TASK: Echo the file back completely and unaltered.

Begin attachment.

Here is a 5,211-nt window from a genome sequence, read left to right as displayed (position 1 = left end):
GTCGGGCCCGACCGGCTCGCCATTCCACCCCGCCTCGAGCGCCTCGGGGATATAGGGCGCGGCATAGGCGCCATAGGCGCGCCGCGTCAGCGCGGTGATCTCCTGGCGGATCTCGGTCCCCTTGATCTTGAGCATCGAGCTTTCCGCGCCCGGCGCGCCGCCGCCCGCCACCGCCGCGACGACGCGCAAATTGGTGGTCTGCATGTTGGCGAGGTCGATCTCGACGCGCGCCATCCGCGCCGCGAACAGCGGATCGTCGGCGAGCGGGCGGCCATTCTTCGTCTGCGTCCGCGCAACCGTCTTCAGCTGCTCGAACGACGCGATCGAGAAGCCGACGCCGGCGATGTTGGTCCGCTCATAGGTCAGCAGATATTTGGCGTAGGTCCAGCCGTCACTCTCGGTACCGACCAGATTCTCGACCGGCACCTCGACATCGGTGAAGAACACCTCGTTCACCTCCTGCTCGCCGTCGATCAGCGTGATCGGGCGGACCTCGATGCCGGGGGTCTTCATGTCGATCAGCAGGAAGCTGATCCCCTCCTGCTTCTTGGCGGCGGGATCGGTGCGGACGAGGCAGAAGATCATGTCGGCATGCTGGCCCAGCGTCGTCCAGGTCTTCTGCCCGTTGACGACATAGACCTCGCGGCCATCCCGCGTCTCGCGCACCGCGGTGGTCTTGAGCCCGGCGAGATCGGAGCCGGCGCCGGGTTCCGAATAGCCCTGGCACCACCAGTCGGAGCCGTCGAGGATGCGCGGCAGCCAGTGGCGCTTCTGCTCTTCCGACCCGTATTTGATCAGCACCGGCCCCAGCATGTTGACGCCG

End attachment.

Here is a 5,211-nt window from a genome sequence, read left to right as displayed (position 1 = left end):
GTCGGGCCCGACCGGCTCGCCATTCCACCCCGCCTCGAGCGCCTCGGGGATATAGGGCGCGGCATAGGCGCCATAGGCGCGCCGCGTCAGCGCGGTGATCTCCTGGCGGATCTCGGTCCCCTTGATCTTGAGCATCGAGCTTTCCGCGCCCGGCGCGCCGCCGCCCGCCACCGCCGCGACGACGCGCAAATTGGTGGTCTGCATGTTGGCGAGGTCGATCTCGACGCGCGCCATCCGCGCCGCGAACAGCGGATCGTCGGCGAGCGGGCGGCCATTCTTCGTCTGCGTCCGCGCAACCGTCTTCAGCTGCTCGAACGACGCGATCGAGAAGCCGACGCCGGCGATGTTGGTCCGCTCATAGGTCAGCAGATATTTGGCGTAGGTCCAGCCGTCACTCTCGGTACCGACCAGATTCTCGACCGGCACCTCGACATCGGTGAAGAACACCTCGTTCACCTCCTGCTCGCCGTCGATCAGCGTGATCGGGCGGACCTCGATGCCGGGGGTCTTCATGTCGATCAGCAGGAAGCTGATCCCCTCCTGCTTCTTGGCGGCGGGATCGGTGCGGACGAGGCAGAAGATCATGTCGGCATGCTGGCCCAGCGTCGTCCAGGTCTTCTGCCCGTTGACGACATAGACCTCGCGGCCATCCCGCGTCTCGCGCACCGCGGTGGTCTTGAGCCCGGCGAGATCGGAGCCGGCGCCGGGTTCCGAATAGCCCTGGCACCACCAGTCGGAGCCGTCGAGGATGCGCGGCAGCCAGTGGCGCTTCTGCTCTTCCGACCCGTATTTGATCAGCACCGGCCCCAGCATGTTGACGCCG